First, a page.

The U.S. House of Representatives has approved legislation on Wednesday to remove Confederate statues from the Capitol building. The bill requires the removal of statues of anyone who voluntarily served the Confederacy, and it would force states to replace such figures in the National Statuary Hall Collection.
The bill passed with a bipartisan vote of 305-113, with 72 Republicans joining every Democrat in support, along with Libertarian Justin Amash, according to CNN. However, each of the 113 votes against the measure came from Republicans. Three additional statues are set for removal: John C. Calhoun, Charles Aycock and James P. Clarke, each of whom defended slavery and segregation throughout their political careers. At this point, the Senate would need to vote on the legislation before it could take effect. However, Senate Republicans have previously pushed back on such efforts, arguing that states should be allowed to make the call.
The issue of the Confederate statues is not new. Still, there has been a renewed conversation about their removal in the wake of weeks of civil rights protests, which started just days after the killing of George Floyd in Minneapolis, Minnesota, on May 25. Largely as a result of the demonstrations, numerous monuments and statues around the United States have been removed in recent weeks, including several Confederate figureheads. Some of them have been removed though local governments, although protesters have pulled quite a few statues down themselves as a symbolic gesture.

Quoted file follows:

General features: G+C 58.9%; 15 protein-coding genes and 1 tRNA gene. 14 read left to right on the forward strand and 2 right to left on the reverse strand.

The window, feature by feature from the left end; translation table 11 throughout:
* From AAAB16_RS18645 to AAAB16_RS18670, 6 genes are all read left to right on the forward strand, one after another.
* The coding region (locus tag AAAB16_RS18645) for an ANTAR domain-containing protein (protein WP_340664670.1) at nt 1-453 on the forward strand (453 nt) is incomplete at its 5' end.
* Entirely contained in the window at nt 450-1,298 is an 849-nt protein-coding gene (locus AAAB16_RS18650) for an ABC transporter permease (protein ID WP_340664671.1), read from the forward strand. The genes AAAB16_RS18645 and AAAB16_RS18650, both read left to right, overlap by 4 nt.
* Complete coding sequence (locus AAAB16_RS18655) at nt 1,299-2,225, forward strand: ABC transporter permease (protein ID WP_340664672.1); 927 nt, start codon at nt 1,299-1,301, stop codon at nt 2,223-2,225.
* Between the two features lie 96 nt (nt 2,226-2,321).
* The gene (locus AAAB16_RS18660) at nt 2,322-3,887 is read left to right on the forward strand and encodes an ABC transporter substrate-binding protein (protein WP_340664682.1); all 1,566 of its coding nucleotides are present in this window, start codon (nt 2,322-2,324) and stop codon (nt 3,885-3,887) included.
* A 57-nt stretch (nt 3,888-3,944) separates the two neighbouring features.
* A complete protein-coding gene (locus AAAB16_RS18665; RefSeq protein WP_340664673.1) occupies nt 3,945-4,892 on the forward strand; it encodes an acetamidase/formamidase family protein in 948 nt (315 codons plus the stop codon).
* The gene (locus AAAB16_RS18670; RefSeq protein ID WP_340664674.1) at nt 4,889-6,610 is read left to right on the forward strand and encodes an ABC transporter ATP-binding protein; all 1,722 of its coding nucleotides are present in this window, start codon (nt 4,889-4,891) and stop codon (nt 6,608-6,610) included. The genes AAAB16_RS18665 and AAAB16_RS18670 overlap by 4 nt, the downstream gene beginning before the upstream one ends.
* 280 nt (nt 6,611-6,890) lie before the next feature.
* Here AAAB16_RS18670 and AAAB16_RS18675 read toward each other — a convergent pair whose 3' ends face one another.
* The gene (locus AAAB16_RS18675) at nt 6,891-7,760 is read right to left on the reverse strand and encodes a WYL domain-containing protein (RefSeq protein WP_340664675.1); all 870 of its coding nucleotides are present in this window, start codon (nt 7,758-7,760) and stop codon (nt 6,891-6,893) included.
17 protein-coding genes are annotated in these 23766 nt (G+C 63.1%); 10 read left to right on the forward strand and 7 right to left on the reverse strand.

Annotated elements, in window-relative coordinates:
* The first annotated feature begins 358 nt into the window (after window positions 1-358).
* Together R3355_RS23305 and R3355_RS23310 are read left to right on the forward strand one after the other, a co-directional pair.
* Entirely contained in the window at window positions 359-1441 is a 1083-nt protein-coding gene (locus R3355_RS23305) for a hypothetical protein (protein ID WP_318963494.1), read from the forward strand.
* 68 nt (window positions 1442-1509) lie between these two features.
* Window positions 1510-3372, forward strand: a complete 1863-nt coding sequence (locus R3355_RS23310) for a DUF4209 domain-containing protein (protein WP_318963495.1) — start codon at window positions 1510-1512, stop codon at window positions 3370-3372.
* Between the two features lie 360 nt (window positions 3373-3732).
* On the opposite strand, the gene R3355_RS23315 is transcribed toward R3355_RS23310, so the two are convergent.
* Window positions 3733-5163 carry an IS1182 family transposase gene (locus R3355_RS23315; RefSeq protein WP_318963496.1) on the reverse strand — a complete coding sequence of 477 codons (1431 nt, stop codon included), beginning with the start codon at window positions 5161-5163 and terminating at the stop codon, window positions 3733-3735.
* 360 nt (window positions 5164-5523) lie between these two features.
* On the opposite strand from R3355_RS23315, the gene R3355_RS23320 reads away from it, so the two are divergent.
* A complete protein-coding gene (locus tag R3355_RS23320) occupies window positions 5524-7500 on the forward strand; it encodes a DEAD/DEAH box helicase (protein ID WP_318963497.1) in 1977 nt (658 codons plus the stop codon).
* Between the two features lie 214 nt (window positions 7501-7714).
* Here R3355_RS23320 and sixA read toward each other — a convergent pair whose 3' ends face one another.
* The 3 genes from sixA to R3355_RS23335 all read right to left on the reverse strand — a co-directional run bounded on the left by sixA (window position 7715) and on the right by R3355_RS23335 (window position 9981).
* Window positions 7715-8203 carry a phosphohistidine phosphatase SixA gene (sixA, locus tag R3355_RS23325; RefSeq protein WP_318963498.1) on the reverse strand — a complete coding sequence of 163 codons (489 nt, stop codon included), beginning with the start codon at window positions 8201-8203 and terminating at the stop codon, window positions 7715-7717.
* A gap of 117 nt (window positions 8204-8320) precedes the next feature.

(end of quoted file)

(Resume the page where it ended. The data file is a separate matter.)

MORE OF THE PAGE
The primary argument against such statues is that they're seen as a glorification of the Confederacy, and with that, slavery and other forms of white supremacy. The opposing side believes that the statues represent both local and American history, and claiming the removal of the statues is a method of erasing history.
Although, the Society of American Historians has previously pointed out that most Confederate monuments were not built during the aftermath of the Civil War, but decades later, starting in 1877 and continuing through 1964. It's also been pointed out that several of the statues themselves were commissioned by the wealthy, who then donated them to local municipalities. However, many of those who commissioned the works had proven ties to racist organizations, including the Ku Klux Klan. Some have also asserted that the statues, themselves, were nothing more than a means of intimidation that aimed to keep Black populations out of specific areas of town.